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Knowing Your Customer

· Communication

Years ago, we were contracting some work in our home for the family room.  Following the usual procedure of meeting with several craftspeople and obtaining estimates, we came across an individual whom we did not select.  We’ll call him Donald.  Donald came out to the house, looked at the niche where we were planning to create an entertainment center and began taking some initial measurements.  He spent more time here than the others mainly because he was repeating himself. Upon leaving, taking an interest in our jobs, he asked what coaching is.  Don hinted that he doesn’t manage his time well.

That night, he e-mailed us some photos to review designs that he has built for other customers.  It was very valuable to see.  Then he called us the very next day to ask us what we thought of them.  Donald then called again several times with some more questions about very specific details as if he already had the job; we didn’t even have basic numbers yet. Seeing that he appeared to need some guidance, I finally asked for what we needed – a formal estimate with several options.

Once he was ready to fax over the estimate, he called me at home but didn’t leave a message. Immediately he called me on my cell phone, “to explain” the estimate. I told him we’d review it with others we were collecting and would let him know. He lost me right then and there.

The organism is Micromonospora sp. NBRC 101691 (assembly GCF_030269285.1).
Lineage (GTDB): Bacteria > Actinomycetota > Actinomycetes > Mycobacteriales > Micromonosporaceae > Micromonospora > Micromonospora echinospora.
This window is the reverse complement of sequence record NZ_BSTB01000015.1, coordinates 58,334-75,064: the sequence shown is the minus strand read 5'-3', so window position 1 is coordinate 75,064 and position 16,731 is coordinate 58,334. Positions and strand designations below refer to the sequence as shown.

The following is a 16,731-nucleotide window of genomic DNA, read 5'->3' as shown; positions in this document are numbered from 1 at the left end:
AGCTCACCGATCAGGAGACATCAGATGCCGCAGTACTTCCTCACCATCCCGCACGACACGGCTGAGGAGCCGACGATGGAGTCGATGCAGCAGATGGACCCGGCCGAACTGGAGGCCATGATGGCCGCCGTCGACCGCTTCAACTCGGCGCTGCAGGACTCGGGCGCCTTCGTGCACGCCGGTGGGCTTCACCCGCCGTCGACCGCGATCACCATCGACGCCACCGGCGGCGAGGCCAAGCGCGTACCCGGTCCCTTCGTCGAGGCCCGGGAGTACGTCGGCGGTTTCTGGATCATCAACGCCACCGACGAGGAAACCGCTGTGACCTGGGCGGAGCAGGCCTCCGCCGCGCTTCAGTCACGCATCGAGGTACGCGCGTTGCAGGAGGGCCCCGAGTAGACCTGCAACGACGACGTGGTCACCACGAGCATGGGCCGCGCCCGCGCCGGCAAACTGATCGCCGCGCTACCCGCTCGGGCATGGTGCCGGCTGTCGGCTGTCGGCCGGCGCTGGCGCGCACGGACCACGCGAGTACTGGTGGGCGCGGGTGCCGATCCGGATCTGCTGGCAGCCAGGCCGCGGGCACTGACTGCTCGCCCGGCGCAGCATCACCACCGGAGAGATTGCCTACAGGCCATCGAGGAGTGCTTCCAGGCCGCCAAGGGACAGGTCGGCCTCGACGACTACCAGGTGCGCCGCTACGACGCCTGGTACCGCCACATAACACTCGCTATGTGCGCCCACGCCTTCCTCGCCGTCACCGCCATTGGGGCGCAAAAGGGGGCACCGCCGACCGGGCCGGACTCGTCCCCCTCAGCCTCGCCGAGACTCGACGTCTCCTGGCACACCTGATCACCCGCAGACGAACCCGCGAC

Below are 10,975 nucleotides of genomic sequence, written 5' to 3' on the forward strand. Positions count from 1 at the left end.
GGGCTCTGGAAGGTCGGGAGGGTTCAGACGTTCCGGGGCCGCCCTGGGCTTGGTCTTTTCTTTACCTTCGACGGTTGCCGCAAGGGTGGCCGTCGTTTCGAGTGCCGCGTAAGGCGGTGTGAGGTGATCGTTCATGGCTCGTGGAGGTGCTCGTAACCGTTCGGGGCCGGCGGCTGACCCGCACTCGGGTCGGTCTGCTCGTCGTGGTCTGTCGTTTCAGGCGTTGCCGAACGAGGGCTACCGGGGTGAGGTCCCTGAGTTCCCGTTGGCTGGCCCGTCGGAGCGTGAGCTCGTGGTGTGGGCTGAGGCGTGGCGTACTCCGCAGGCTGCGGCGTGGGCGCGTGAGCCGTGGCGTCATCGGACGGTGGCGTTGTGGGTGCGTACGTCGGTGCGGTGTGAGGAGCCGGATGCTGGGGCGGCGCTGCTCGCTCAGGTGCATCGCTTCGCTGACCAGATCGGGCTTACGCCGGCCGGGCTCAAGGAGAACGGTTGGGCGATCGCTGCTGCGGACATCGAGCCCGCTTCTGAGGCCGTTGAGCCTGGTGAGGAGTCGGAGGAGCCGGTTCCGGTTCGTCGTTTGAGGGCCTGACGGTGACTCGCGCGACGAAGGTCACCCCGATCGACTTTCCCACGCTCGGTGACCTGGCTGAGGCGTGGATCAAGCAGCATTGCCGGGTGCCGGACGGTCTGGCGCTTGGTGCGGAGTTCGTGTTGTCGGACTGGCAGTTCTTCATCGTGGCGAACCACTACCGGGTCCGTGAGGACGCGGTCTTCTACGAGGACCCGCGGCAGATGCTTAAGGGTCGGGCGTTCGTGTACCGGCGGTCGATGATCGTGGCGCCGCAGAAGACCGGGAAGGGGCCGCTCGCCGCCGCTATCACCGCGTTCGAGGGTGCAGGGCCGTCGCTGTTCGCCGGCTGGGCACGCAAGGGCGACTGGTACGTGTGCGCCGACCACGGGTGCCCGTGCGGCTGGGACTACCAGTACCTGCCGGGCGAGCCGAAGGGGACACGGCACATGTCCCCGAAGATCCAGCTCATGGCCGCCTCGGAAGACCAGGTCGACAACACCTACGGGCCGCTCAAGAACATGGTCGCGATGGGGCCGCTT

Even though we’ve made another selection for different reasons, I’m not sure we would have done business with him. Obviously, a person presenting a proposal should follow up to be sure it was received and then again within a few days to see if there were any questions. If he was this disorganized during the estimate phase, what would he be like if he was awarded the project. When I suggested that he was focusing on too many details before we’d made a decision, he became quiet.

Knowing your customer and what their needs are id crucial. Most people who are planning a project will ask for several bids. In my observation, Don was spending way too much time on our project without getting the contract. If he does this with all of his proposals, he’s not using his time efficiently. If he were my client, we would work on focusing on what is important and staying on track. With that, we would explore the steps he’d need to take to be most productive, efficient, and in turn, successful.